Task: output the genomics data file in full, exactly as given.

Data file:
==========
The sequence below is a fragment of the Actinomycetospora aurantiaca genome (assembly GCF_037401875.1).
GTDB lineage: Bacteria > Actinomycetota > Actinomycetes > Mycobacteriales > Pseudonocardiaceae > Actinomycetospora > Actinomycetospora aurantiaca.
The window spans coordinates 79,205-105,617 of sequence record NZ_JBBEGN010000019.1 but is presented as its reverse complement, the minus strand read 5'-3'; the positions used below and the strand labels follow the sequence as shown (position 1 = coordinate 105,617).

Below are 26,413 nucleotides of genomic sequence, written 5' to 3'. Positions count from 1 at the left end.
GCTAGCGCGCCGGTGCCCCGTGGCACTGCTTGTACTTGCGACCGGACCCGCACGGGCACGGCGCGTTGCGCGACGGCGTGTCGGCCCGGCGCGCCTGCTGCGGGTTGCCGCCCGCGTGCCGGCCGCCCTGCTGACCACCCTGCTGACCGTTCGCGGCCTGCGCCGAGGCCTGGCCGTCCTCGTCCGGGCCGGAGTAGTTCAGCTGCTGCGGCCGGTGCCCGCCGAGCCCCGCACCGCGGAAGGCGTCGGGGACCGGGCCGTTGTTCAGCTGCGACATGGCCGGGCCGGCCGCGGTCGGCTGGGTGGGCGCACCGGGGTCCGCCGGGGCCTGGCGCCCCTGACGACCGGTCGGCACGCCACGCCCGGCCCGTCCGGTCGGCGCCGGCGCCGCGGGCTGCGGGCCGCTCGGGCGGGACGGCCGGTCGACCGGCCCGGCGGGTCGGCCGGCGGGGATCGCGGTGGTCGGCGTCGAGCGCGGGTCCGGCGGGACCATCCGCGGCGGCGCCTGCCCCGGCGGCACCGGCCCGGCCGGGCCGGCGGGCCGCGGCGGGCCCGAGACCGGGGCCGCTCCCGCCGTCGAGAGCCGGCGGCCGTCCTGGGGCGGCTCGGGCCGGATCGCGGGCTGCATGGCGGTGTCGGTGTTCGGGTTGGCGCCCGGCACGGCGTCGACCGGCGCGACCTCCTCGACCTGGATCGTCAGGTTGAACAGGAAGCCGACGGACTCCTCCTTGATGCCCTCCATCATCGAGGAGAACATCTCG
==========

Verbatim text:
The sequence below is a fragment of the Actinomycetospora aurantiaca genome (assembly GCF_037401875.1).
GTDB lineage: Bacteria > Actinomycetota > Actinomycetes > Mycobacteriales > Pseudonocardiaceae > Actinomycetospora > Actinomycetospora aurantiaca.
The window spans coordinates 79,205-105,617 of sequence record NZ_JBBEGN010000019.1 but is presented as its reverse complement, the minus strand read 5'-3'; the positions used below and the strand labels follow the sequence as shown (position 1 = coordinate 105,617).

Below are 26,413 nucleotides of genomic sequence, written 5' to 3'. Positions count from 1 at the left end.
GCTAGCGCGCCGGTGCCCCGTGGCACTGCTTGTACTTGCGACCGGACCCGCACGGGCACGGCGCGTTGCGCGACGGCGTGTCGGCCCGGCGCGCCTGCTGCGGGTTGCCGCCCGCGTGCCGGCCGCCCTGCTGACCACCCTGCTGACCGTTCGCGGCCTGCGCCGAGGCCTGGCCGTCCTCGTCCGGGCCGGAGTAGTTCAGCTGCTGCGGCCGGTGCCCGCCGAGCCCCGCACCGCGGAAGGCGTCGGGGACCGGGCCGTTGTTCAGCTGCGACATGGCCGGGCCGGCCGCGGTCGGCTGGGTGGGCGCACCGGGGTCCGCCGGGGCCTGGCGCCCCTGACGACCGGTCGGCACGCCACGCCCGGCCCGTCCGGTCGGCGCCGGCGCCGCGGGCTGCGGGCCGCTCGGGCGGGACGGCCGGTCGACCGGCCCGGCGGGTCGGCCGGCGGGGATCGCGGTGGTCGGCGTCGAGCGCGGGTCCGGCGGGACCATCCGCGGCGGCGCCTGCCCCGGCGGCACCGGCCCGGCCGGGCCGGCGGGCCGCGGCGGGCCCGAGACCGGGGCCGCTCCCGCCGTCGAGAGCCGGCGGCCGTCCTGGGGCGGCTCGGGCCGGATCGCGGGCTGCATGGCGGTGTCGGTGTTCGGGTTGGCGCCCGGCACGGCGTCGACCGGCGCGACCTCCTCGACCTGGATCGTCAGGTTGAACAGGAAGCCGACGGACTCCTCCTTGATGCCCTCCATCATCGAGGAGAACATCTCG